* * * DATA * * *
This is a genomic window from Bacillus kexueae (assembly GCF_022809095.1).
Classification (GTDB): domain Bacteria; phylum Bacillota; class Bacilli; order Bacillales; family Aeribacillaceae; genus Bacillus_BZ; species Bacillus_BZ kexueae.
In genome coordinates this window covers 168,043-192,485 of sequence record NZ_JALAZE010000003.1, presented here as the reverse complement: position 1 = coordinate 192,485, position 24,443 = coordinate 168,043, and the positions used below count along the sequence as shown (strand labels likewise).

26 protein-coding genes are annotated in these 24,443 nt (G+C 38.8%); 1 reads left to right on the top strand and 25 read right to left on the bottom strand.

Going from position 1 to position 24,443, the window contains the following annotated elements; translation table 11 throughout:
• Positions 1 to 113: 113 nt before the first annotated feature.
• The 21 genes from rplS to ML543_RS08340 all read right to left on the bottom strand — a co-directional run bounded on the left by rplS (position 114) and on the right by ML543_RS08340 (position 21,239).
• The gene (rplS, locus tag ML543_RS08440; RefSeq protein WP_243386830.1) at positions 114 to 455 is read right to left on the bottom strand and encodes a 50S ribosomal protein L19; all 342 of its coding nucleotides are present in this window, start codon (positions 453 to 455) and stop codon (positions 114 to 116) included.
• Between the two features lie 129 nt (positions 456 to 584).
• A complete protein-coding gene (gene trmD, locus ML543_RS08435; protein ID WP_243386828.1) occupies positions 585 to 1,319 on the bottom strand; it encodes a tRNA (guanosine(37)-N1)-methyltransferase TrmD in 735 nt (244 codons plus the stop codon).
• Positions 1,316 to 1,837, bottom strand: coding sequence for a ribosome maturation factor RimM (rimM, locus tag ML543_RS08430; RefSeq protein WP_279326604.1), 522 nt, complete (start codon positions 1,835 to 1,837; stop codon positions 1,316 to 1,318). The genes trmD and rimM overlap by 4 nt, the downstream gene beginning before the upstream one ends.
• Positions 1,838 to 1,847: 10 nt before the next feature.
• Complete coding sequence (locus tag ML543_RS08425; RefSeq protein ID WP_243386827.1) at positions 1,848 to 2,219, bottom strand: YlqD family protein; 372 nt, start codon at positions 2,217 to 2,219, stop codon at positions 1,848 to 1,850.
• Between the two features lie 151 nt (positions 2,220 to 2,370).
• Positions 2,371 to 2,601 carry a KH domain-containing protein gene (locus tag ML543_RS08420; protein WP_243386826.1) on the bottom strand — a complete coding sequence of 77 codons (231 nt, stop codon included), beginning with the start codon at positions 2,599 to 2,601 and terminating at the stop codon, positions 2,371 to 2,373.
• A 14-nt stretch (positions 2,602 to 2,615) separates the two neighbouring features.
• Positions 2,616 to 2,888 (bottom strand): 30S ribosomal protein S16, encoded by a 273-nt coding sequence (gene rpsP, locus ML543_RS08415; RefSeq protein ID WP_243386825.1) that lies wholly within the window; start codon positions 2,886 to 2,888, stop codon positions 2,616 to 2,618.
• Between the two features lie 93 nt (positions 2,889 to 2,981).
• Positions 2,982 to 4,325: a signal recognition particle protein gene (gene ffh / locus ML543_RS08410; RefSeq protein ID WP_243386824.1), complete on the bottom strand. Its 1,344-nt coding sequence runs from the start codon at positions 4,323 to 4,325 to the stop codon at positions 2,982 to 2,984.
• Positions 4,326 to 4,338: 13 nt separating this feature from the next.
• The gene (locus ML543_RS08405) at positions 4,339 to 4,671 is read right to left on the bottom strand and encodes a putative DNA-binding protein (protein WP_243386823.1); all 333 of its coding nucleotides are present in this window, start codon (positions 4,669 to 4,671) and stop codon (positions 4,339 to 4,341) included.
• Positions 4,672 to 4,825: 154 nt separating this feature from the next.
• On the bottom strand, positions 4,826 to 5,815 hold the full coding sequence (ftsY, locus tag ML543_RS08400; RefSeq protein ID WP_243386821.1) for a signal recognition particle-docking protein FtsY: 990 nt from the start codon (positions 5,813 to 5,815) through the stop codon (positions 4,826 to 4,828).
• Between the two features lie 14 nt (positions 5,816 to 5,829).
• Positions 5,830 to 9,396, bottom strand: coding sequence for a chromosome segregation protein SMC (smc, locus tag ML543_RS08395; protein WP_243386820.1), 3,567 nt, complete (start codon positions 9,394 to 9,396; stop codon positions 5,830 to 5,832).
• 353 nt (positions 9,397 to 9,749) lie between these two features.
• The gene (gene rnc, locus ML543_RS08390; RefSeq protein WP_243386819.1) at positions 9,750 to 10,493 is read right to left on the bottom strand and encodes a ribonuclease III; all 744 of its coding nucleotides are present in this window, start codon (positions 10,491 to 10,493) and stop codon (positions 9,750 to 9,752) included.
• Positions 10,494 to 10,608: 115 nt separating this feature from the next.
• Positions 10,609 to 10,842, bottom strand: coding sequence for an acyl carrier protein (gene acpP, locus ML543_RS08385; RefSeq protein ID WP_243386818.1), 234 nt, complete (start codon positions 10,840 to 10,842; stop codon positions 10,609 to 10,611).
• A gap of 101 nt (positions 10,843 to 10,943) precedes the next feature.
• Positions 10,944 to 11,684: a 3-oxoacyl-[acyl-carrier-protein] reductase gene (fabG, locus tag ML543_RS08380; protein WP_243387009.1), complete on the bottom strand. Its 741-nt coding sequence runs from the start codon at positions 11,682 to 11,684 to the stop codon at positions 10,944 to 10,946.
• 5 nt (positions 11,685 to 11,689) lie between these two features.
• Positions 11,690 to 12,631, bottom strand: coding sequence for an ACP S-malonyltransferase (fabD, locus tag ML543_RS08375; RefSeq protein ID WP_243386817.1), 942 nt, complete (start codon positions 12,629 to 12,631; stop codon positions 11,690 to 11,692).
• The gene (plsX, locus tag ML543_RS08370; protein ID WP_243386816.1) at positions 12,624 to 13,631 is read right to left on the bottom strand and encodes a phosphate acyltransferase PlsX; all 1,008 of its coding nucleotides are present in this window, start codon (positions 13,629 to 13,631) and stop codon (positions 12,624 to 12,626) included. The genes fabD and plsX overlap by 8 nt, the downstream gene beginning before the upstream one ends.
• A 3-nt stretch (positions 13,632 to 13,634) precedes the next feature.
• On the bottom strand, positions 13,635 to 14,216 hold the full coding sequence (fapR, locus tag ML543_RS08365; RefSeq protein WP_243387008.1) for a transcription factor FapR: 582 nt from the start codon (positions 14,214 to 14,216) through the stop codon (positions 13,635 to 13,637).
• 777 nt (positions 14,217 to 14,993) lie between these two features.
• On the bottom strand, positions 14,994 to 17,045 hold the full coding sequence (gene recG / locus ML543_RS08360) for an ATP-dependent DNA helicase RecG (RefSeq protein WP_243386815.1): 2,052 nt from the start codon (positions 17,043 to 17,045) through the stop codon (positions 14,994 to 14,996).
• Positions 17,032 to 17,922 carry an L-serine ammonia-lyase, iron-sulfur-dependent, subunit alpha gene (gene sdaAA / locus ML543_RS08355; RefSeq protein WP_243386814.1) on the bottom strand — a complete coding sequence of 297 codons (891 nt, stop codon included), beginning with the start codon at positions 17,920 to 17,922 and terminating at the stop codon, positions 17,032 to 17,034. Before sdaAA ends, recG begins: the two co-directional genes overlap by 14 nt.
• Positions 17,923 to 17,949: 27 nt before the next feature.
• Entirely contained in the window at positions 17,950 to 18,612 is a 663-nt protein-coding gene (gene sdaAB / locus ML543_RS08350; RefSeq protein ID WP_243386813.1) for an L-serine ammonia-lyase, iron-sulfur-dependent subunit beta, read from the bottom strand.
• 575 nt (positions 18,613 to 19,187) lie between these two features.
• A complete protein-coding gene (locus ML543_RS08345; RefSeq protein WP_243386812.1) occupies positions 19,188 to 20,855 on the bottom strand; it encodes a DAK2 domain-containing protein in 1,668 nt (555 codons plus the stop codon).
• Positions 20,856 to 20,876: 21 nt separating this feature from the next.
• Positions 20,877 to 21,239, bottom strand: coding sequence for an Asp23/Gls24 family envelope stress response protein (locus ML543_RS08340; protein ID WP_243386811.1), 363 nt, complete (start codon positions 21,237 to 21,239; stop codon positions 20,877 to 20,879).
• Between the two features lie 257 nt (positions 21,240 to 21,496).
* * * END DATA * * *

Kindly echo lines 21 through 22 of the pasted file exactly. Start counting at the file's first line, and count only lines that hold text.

• The gene (locus ML543_RS08405) at positions 4,339 to 4,671 is read right to left on the bottom strand and encodes a putative DNA-binding protein (protein WP_243386823.1); all 333 of its coding nucleotides are present in this window, start codon (positions 4,669 to 4,671) and stop codon (positions 4,339 to 4,341) included.
• Positions 4,672 to 4,825: 154 nt separating this feature from the next.